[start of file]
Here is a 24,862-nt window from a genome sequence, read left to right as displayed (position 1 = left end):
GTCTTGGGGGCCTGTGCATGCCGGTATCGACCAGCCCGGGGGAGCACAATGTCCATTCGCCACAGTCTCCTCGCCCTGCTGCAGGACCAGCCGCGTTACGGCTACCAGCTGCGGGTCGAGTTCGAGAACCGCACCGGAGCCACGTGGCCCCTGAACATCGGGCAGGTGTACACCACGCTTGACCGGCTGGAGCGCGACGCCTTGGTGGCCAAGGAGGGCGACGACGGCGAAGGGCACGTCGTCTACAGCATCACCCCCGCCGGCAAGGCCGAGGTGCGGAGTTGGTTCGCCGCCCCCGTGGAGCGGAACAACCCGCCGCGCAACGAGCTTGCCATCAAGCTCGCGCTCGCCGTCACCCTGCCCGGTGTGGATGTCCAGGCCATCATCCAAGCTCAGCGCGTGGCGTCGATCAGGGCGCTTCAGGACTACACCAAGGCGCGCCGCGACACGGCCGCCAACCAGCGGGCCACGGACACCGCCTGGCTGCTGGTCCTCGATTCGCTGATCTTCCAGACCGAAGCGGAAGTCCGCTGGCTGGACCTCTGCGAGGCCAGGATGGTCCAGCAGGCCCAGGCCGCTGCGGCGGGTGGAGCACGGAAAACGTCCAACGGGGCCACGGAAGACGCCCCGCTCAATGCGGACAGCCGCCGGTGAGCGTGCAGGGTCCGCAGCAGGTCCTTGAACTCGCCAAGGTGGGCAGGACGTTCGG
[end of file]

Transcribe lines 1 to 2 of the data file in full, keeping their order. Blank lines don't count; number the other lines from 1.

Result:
Here is a 24,862-nt window from a genome sequence, read left to right as displayed (position 1 = left end):
GTCTTGGGGGCCTGTGCATGCCGGTATCGACCAGCCCGGGGGAGCACAATGTCCATTCGCCACAGTCTCCTCGCCCTGCTGCAGGACCAGCCGCGTTACGGCTACCAGCTGCGGGTCGAGTTCGAGAACCGCACCGGAGCCACGTGGCCCCTGAACATCGGGCAGGTGTACACCACGCTTGACCGGCTGGAGCGCGACGCCTTGGTGGCCAAGGAGGGCGACGACGGCGAAGGGCACGTCGTCTACAGCATCACCCCCGCCGGCAAGGCCGAGGTGCGGAGTTGGTTCGCCGCCCCCGTGGAGCGGAACAACCCGCCGCGCAACGAGCTTGCCATCAAGCTCGCGCTCGCCGTCACCCTGCCCGGTGTGGATGTCCAGGCCATCATCCAAGCTCAGCGCGTGGCGTCGATCAGGGCGCTTCAGGACTACACCAAGGCGCGCCGCGACACGGCCGCCAACCAGCGGGCCACGGACACCGCCTGGCTGCTGGTCCTCGATTCGCTGATCTTCCAGACCGAAGCGGAAGTCCGCTGGCTGGACCTCTGCGAGGCCAGGATGGTCCAGCAGGCCCAGGCCGCTGCGGCGGGTGGAGCACGGAAAACGTCCAACGGGGCCACGGAAGACGCCCCGCTCAATGCGGACAGCCGCCGGTGAGCGTGCAGGGTCCGCAGCAGGTCCTTGAACTCGCCAAGGTGGGCAGGACGTTCGG